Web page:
MetroWest Chess Club
Summer Scholastic Chess Program
Frequently Asked Questions
My child has never played Rated chess or Tournament Chess before, can he/she participate?
Yes, this program is a wonderful opportunity if your child would like to play organized, tournament chess. Many scholastic players have been introduced to tournament chess through our Summer Scholastic Program, and it has been a good experience for them and their parents.
We won’t be able to make it every week, won’t this be a problem or put us at a disadvantage?
There’s no problem and no real disadvantage. Our program is designed to take into account that families will be away on summer vacations. We simply match together those who are present each week. We have awards based on performance as well as on attendance and most of our participants come away with some kind of prize.
How did the club’s Scholastic program come about?
In the spring of 2000, the club's board of directors recognized that there were a large number of scholastic players in the area and very few opportunities for them to play chess during their summer break. The board initiated discussion with area scholastic coaches and formulated a program that was felt would appeal to young players and their parents. An additional requirement of the program was that it would have to take into strong consideration the impact on the club and its resources. Chess clubs are generally small and go inactive for many years at a time. The MCC has grown to be New England's largest weeknight chess club and we must be careful to preserve its viability.
By the end of the day, kids are too worn out. Why doesn't the club run the program during the day when most kids will be available?
The club, including its scholastic program, is run by volunteers who, because of their own jobs, have only their evenings and weekends free to give to the club. Moreover our facility, the Kennedy Senior Center in Natick, is actively used for other purposes during the day. For these reasons, the scholastic program is run on during the evening.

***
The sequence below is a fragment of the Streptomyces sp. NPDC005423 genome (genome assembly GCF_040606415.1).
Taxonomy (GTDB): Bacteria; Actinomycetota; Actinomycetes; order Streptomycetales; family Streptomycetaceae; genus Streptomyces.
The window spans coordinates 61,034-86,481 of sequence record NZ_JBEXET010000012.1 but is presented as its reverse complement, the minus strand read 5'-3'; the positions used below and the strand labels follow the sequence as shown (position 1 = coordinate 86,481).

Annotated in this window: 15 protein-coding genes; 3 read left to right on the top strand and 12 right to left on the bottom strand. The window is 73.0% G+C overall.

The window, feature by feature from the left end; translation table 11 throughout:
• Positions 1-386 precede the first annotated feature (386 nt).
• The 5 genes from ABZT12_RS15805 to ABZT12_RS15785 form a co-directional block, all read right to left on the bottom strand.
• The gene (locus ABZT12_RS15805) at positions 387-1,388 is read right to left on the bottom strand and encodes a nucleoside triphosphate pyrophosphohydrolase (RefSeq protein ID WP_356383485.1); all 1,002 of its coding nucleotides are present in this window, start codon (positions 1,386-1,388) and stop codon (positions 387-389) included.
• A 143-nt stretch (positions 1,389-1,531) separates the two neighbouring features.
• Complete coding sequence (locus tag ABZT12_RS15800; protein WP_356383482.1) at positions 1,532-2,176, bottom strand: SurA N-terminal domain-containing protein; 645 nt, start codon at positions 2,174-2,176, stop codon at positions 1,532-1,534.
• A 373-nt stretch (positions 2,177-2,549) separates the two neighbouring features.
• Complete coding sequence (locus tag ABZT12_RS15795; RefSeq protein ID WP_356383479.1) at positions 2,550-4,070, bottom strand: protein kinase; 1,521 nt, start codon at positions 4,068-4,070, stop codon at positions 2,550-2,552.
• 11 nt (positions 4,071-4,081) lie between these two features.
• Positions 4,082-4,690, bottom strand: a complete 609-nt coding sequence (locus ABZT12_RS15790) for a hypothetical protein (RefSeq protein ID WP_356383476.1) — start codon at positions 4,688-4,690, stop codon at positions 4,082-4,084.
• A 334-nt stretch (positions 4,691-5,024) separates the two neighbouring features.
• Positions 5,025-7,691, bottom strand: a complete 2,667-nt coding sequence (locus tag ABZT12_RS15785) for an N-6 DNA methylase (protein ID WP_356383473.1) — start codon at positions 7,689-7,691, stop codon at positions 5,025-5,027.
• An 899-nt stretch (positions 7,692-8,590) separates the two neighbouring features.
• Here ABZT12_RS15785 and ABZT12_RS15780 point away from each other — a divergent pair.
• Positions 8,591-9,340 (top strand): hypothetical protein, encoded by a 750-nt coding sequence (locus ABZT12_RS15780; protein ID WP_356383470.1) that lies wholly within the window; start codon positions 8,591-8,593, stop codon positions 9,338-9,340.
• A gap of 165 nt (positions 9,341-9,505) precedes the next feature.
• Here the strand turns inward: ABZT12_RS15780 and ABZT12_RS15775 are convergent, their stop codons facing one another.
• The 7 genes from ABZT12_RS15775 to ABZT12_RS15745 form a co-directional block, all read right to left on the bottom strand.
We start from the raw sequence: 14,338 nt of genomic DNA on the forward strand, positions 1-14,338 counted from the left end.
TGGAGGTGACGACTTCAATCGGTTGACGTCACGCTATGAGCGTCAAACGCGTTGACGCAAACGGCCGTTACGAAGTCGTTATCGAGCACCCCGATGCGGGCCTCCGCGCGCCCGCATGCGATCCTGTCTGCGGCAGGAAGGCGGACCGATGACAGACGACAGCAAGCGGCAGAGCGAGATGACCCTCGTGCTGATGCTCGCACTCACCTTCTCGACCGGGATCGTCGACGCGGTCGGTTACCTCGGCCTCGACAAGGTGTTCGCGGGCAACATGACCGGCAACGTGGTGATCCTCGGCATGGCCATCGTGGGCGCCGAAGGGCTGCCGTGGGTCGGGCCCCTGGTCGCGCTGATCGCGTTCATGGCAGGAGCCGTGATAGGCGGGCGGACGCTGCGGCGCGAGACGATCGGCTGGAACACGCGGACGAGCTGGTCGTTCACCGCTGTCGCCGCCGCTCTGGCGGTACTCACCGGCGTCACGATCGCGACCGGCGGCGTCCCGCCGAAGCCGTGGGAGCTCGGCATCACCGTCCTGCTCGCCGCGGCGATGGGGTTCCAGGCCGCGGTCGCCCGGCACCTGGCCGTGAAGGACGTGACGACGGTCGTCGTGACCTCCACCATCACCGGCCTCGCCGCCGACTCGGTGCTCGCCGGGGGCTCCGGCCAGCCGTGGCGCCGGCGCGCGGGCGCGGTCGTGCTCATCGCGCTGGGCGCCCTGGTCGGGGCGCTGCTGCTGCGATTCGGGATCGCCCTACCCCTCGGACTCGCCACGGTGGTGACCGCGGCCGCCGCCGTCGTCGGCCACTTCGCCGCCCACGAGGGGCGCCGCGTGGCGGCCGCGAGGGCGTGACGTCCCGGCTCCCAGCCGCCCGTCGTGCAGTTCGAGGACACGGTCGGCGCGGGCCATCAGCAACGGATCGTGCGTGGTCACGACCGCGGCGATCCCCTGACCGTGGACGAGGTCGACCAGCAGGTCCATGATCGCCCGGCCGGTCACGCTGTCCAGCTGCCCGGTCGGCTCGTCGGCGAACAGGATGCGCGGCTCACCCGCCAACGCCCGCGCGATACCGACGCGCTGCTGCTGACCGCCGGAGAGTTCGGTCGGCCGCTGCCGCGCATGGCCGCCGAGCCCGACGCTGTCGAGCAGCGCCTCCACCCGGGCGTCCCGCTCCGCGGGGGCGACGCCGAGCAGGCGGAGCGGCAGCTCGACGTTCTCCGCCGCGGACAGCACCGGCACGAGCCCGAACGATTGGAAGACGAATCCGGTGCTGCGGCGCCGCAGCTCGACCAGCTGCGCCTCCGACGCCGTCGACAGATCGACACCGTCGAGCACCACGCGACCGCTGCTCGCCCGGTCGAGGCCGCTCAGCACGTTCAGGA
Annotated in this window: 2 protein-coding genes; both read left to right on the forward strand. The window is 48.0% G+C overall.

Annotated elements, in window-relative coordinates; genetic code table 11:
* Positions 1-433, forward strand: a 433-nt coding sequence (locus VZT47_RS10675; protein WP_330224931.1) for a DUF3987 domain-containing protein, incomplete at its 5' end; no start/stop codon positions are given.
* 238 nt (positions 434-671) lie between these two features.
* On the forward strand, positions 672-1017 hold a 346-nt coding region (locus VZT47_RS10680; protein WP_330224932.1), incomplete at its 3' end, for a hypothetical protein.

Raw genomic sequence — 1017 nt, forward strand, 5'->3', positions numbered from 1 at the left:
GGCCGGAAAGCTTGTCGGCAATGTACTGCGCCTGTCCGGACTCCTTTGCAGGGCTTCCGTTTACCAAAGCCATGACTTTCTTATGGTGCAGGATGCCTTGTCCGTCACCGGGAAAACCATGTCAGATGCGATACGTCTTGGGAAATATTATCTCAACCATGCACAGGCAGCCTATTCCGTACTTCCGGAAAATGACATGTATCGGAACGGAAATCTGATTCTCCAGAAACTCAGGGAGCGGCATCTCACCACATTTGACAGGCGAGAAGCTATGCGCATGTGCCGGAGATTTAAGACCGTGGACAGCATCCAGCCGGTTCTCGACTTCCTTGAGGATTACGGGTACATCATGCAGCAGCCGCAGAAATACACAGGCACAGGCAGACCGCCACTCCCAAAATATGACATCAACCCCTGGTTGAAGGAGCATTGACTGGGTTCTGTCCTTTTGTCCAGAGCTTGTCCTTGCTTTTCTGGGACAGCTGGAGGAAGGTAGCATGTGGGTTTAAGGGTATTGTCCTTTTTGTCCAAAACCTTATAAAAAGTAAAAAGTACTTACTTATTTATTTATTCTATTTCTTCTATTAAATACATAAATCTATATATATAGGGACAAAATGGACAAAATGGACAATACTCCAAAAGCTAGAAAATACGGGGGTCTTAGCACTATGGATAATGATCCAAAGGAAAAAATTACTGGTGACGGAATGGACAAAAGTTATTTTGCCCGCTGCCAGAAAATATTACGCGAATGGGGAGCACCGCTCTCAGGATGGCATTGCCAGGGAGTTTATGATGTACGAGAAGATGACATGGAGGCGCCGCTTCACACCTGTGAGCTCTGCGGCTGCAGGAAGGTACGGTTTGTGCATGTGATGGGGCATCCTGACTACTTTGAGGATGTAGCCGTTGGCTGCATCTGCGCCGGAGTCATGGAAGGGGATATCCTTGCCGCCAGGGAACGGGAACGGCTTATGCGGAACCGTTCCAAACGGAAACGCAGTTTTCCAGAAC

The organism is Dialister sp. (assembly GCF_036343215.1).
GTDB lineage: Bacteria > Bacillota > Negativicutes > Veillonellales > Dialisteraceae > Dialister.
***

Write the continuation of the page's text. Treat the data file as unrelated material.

Why does the program start play so late in the evening?
We at the club are very sensitive of the demands that an evening program puts on kids and their parents. Late evenings are part of the equation, but we have also heard from parents about the difficulty of getting to the club earlier than 7:30, and 7:30 proved to be the most popular starting time among the parents surveyed. Working within our limited options, we have tried to structure a program that provides the kids with as much chess as possible while not making it an unduly late evening for them. By starting games at 7:30 we expect most of the kids to be finished before 8:30. Moreover, players will not be permitted to start a new game after 8:30 pm without the approval of their parents. We regret that our limited options necessarily means that some kids cannot participate, but we are doing as much as we can to include as many kids as we can.
How is the club's regular event different from the scholastic program?
The games in club’s regular event give each player up to two hours to play a complete game. This means the game could last up to four hours, ending at about 11:30 PM.
We noticed that there are other young players in the club’s regular event. Why are they playing there and not in the scholastics event?
Most of the young players in the regular event are very seasoned players who are rated far higher than most scholastic players. In fact, several of them are on the top 50 list in the country for their age bracket. They are also accustomed to playing the four hours late into the night.
My child has been playing for a while and would like some tougher competition. Should we enter the club’s regular event?
Even children who have been playing for a while, are likely to be rated well below the typical rating of the players they will encounter in the regular event. This means that they are not likely to do well. In addition, the games may go much longer than they are accustomed to. Moreover, when they play adults, as will often happen, the adults are likely to use all or most of their two hours of playing time to carefully consider their moves, which will result in a very slow-paced game that could be boring or difficult for your child. These are things that are likely to discourage your child.
You might be interested to know that in 2002 there is no upper rating limit for players in the scholastic summer program, so your child might find there the tougher level of competition he or she is seeking.
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clarification, please email us at